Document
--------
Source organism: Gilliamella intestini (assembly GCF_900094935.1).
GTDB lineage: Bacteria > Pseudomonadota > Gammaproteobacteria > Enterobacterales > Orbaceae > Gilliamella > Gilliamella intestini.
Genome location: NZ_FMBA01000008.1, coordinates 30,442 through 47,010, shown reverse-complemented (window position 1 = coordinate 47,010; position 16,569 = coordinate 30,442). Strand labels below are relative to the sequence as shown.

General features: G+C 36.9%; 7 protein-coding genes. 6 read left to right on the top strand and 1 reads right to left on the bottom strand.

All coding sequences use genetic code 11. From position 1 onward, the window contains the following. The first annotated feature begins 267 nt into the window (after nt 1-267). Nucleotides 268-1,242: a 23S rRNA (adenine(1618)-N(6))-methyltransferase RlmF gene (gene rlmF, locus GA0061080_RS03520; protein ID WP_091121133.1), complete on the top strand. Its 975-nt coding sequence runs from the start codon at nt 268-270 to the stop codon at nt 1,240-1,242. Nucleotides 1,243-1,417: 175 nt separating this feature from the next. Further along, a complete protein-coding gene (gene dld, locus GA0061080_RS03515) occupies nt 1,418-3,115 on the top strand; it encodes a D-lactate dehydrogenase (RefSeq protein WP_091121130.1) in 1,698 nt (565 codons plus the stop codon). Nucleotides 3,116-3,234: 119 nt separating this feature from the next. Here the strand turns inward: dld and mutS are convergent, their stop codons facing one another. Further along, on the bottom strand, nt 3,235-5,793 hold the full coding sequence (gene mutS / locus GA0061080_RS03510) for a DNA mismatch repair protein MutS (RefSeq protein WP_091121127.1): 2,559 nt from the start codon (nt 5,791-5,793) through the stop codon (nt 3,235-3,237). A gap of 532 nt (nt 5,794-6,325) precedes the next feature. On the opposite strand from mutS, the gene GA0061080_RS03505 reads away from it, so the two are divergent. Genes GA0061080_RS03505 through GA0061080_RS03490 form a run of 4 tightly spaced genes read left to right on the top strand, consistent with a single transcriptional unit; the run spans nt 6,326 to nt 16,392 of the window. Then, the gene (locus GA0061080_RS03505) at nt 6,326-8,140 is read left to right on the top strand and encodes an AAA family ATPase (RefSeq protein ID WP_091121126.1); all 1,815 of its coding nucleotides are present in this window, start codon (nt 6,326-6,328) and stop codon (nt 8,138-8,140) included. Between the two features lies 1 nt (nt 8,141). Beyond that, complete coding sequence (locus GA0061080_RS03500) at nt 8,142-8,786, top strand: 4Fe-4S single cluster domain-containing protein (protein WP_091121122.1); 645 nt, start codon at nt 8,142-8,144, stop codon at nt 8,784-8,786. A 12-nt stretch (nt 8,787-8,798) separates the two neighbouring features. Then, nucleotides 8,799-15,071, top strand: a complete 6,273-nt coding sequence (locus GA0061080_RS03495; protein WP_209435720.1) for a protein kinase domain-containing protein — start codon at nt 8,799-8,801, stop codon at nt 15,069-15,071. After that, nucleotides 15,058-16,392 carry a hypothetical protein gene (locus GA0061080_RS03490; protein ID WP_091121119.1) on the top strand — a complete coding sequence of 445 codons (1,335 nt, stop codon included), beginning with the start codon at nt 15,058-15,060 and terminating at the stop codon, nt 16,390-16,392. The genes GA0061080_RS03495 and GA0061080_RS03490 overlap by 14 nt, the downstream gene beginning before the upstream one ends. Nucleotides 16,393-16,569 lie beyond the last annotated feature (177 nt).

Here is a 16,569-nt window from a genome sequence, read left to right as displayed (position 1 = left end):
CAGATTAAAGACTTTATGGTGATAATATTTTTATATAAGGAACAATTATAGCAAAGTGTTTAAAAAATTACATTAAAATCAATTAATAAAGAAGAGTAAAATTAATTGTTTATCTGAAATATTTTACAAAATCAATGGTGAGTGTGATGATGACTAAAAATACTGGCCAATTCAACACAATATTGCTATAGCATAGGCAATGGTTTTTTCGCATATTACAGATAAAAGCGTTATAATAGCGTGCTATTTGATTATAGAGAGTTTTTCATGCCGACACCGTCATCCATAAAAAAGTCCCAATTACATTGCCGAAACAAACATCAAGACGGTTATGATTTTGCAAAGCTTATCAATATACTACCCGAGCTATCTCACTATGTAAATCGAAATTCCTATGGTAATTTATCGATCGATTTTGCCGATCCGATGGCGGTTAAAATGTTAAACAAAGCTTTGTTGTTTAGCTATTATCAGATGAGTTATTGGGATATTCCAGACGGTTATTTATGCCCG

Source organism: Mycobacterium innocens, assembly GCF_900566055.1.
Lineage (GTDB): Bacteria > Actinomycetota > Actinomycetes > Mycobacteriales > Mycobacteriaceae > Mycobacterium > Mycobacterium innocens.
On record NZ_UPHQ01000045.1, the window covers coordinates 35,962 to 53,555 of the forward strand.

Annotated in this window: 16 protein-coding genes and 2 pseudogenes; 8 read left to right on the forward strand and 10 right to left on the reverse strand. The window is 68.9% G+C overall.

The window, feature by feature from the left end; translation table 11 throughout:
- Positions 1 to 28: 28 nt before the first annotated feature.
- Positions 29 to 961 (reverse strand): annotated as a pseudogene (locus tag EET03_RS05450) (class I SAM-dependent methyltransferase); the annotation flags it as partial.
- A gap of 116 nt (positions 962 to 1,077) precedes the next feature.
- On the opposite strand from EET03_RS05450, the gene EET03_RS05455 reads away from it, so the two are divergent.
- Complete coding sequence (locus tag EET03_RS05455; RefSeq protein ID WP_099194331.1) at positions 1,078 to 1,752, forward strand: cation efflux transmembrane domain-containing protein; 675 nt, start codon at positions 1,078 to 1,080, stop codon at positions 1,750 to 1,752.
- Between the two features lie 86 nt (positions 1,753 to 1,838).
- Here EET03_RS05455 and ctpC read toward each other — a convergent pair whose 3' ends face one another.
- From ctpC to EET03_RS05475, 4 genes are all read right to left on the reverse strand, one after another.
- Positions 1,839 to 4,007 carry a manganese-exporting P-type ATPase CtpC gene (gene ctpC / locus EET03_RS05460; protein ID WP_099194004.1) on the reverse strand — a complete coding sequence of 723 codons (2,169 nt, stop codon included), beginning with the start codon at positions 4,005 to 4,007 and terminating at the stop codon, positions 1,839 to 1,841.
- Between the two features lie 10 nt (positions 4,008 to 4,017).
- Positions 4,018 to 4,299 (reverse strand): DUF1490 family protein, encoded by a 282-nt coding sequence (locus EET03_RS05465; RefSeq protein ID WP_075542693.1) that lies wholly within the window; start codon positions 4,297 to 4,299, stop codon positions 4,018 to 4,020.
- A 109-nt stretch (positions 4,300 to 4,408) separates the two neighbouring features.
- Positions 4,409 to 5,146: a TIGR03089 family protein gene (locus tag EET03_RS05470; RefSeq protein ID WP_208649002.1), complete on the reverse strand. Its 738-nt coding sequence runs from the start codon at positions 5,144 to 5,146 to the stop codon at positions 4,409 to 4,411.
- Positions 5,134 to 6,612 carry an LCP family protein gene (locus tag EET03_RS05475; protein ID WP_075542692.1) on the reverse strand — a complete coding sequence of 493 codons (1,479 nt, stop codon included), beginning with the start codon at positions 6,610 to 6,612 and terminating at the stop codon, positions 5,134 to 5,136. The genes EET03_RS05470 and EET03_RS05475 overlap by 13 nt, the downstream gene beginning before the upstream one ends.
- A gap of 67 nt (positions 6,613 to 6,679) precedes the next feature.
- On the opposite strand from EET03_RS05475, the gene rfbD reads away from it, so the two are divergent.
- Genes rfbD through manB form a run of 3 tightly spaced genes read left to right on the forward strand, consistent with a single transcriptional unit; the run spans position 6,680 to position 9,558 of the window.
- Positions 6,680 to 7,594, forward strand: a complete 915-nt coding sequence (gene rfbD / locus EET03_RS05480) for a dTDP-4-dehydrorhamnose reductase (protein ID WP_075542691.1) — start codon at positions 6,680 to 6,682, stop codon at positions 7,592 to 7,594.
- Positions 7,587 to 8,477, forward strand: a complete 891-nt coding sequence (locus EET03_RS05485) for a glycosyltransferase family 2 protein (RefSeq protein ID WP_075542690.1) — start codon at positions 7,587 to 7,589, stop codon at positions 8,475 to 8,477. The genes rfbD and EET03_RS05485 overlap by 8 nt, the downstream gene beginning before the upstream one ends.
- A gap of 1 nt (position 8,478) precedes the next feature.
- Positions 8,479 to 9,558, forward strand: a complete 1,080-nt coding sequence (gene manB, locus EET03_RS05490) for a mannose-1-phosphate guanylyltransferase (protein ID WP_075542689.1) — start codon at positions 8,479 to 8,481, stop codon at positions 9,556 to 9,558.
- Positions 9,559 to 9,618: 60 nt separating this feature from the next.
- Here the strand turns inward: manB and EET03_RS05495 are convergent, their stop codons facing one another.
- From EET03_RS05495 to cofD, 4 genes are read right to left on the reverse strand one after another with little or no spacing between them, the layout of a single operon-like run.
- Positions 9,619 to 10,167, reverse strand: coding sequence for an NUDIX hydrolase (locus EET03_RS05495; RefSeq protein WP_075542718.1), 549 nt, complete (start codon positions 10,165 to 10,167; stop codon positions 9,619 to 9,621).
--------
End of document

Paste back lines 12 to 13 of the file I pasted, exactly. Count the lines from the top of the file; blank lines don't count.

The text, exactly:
The window, feature by feature from the left end; translation table 11 throughout:
- Positions 1 to 28: 28 nt before the first annotated feature.